HOUSE Calls: Questions About Chantix & Low Back Pain
This week we respond to questions about Chantix (a medication to help smokers quit) and low back pain in people who sit all day.
Dear HOUSE Calls,
I’m trying to quit smoking and my doctor prescribed Chantix, I’ve heard it can cause heart attacks. Is it safe?
About Chantix, there was a study suggesting an increase in the short term risk of heart events with the medication, but mostly in people who already have heart conditions.
The tricky thing here is that quitting smoking is far and away one of the best things you can do for your health. But the near term risk is scarey for some people. And, to confuse things, continuing smoking over time increases your heart attack risk far more than six months of taking Chantix.
There are other medicine and non medicine techniques. These include nicotine replacement therapy (patch, pill, gum, lozenge, and inhaler), buproprion (Wellbutrin and Zyban), behavioral therapy, hypnotherapy, and group support. Some studies show that a combination of several techniques (for instance, nicotine replacement and group support) can work better than just one alone. Talk to your doctor about the pros and cons of each, but the most important thing you can do is keep on that road toward quitting.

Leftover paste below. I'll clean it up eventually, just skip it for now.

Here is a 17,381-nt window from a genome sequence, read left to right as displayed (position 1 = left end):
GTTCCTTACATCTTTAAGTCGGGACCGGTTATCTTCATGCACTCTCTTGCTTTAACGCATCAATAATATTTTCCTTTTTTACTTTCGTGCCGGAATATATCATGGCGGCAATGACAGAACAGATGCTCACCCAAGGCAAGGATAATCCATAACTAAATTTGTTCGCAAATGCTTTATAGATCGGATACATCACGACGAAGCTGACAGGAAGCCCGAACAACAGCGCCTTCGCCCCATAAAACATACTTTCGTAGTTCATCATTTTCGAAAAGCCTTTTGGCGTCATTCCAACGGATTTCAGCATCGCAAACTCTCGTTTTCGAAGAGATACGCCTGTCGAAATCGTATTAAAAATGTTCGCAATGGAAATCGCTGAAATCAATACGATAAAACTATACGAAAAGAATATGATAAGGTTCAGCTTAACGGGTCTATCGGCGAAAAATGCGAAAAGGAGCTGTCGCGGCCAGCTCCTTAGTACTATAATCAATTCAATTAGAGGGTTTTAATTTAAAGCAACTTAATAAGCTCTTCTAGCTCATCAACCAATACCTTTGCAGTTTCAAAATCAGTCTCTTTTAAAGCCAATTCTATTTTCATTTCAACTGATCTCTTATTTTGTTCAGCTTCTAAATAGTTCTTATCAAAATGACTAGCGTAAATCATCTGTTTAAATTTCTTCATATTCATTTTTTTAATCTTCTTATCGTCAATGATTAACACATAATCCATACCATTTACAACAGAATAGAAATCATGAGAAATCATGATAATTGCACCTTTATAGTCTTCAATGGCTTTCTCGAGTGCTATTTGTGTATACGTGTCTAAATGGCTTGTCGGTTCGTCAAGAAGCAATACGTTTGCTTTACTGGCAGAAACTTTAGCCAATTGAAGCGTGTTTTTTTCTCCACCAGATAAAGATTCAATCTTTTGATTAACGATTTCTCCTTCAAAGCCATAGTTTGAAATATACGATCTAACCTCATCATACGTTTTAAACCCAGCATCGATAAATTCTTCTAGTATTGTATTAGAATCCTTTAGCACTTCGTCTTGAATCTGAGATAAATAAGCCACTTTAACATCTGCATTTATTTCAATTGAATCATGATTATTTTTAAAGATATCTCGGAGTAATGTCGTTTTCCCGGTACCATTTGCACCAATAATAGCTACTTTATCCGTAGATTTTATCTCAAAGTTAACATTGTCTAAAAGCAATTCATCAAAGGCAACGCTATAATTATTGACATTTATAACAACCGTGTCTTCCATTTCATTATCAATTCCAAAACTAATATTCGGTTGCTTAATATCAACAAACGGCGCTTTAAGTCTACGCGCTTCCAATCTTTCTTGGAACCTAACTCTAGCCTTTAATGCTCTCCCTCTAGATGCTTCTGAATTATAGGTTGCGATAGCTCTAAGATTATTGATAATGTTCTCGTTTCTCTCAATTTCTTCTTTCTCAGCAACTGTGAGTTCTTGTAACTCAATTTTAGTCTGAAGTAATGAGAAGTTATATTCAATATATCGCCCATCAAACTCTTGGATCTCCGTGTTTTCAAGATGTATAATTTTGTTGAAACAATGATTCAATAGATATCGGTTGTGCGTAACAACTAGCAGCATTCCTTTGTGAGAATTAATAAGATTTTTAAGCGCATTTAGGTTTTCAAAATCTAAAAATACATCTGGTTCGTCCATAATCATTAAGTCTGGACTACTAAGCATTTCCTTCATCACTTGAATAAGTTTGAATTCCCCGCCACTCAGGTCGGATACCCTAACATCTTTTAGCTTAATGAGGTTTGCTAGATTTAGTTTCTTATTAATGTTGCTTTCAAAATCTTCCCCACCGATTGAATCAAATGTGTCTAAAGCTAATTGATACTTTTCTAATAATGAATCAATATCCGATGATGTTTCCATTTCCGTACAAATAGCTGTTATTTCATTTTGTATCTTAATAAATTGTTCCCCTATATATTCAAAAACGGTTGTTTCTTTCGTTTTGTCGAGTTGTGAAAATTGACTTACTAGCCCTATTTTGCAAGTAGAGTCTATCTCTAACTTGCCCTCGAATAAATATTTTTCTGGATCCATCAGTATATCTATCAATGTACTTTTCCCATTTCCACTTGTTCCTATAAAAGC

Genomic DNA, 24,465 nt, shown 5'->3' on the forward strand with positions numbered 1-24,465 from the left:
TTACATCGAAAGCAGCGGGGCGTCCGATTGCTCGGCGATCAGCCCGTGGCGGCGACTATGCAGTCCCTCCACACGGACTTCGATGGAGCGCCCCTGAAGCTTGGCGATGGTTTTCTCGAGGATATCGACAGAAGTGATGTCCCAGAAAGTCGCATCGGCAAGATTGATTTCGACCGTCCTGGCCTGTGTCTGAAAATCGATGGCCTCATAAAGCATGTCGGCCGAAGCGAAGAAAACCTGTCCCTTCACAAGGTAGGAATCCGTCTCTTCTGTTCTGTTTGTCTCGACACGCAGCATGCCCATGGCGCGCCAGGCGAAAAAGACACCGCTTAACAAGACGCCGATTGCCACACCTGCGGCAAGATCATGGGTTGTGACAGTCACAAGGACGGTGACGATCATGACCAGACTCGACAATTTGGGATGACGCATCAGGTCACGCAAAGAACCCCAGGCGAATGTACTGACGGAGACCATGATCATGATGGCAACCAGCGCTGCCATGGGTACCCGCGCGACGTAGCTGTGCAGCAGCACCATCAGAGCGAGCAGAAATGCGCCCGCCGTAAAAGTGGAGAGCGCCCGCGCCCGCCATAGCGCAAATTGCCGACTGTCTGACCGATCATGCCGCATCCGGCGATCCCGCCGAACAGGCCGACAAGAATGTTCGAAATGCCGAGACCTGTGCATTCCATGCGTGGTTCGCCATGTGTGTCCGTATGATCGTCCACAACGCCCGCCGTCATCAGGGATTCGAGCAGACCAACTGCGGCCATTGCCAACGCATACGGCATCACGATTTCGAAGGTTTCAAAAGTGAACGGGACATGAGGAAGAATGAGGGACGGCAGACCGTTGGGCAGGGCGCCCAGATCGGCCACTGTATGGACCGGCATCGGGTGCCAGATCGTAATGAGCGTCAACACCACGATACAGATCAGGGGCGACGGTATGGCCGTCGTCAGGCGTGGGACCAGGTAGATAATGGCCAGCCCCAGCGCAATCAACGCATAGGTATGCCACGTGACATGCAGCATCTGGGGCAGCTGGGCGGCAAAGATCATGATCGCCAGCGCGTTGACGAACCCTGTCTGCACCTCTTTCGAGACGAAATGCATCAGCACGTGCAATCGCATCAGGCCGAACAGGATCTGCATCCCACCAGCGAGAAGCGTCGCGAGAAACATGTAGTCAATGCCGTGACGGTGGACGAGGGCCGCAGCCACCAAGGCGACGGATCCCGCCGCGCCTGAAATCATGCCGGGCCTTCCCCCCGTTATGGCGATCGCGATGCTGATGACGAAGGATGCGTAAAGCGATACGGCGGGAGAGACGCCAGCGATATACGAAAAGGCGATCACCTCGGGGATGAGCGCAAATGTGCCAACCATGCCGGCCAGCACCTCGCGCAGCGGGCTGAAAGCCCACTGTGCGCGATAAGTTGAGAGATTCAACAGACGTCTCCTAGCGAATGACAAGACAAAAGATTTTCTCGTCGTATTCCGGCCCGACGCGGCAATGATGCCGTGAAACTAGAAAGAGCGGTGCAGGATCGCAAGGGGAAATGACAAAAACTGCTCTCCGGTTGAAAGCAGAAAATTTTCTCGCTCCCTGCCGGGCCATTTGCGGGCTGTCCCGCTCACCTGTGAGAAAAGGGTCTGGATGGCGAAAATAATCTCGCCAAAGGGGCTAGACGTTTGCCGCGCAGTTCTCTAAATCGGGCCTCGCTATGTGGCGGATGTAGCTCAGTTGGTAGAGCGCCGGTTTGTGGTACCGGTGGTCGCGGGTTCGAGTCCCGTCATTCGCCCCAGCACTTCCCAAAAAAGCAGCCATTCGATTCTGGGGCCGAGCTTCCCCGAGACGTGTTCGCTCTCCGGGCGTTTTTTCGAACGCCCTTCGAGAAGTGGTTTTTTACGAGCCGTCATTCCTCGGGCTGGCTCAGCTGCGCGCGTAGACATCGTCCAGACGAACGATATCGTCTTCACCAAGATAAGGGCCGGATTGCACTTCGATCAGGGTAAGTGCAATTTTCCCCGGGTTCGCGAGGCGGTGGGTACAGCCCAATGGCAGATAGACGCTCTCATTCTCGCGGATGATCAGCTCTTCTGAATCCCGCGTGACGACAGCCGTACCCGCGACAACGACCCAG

Dear HOUSE Calls,
I have a desk job and my low back hurts. Is there anything that I can do to help?
This is such a common complaint for office workers. Sitting, and especially sitting for long stretches of time, places a lot of stress on your back and makes your core weak.
There are many things your can do. First, make sure you ergonomic position is reasonable: your feet should be flat on the flow and you knees slightly above your hips. Hopefully you can adjust your chair to make this happen. Your desk still needs to be in reach, but watch key board position, because as your chair drops, your hands might need to reach up to type and that can contribute to carpal tunnel syndrome.
Some offices and companies can help with this by having an ergonomic specialist evaluate your office environment, especially if your back pain becomes a big problem. Some people can even adjust their desks so that it’s possible to work while either sitting or standing.
Second, get up frequently and try to move around. Get a glass of water, or walk a couple of times around your desk. This is good for you in so many ways, and actually will increase your productivity.
Third, get into the habit of stretching your back daily for just five minutes. There are 100s (maybe 1000’s) of suggestions online. Pick 4-6 stretches and make them a habit. Better still, consider an exercise that will strengthen your core and stretch your back at least twice per week. We like yoga, pilates, and swimming. We think you’ll like the results.
HOUSE Calls is a weekly column by Dr. Adam Zolotor, Dr. Adam Goldstein, and Dr. Cristy Page on behalf of YOUR HEALTH™ and the UNC Department of Family Medicine.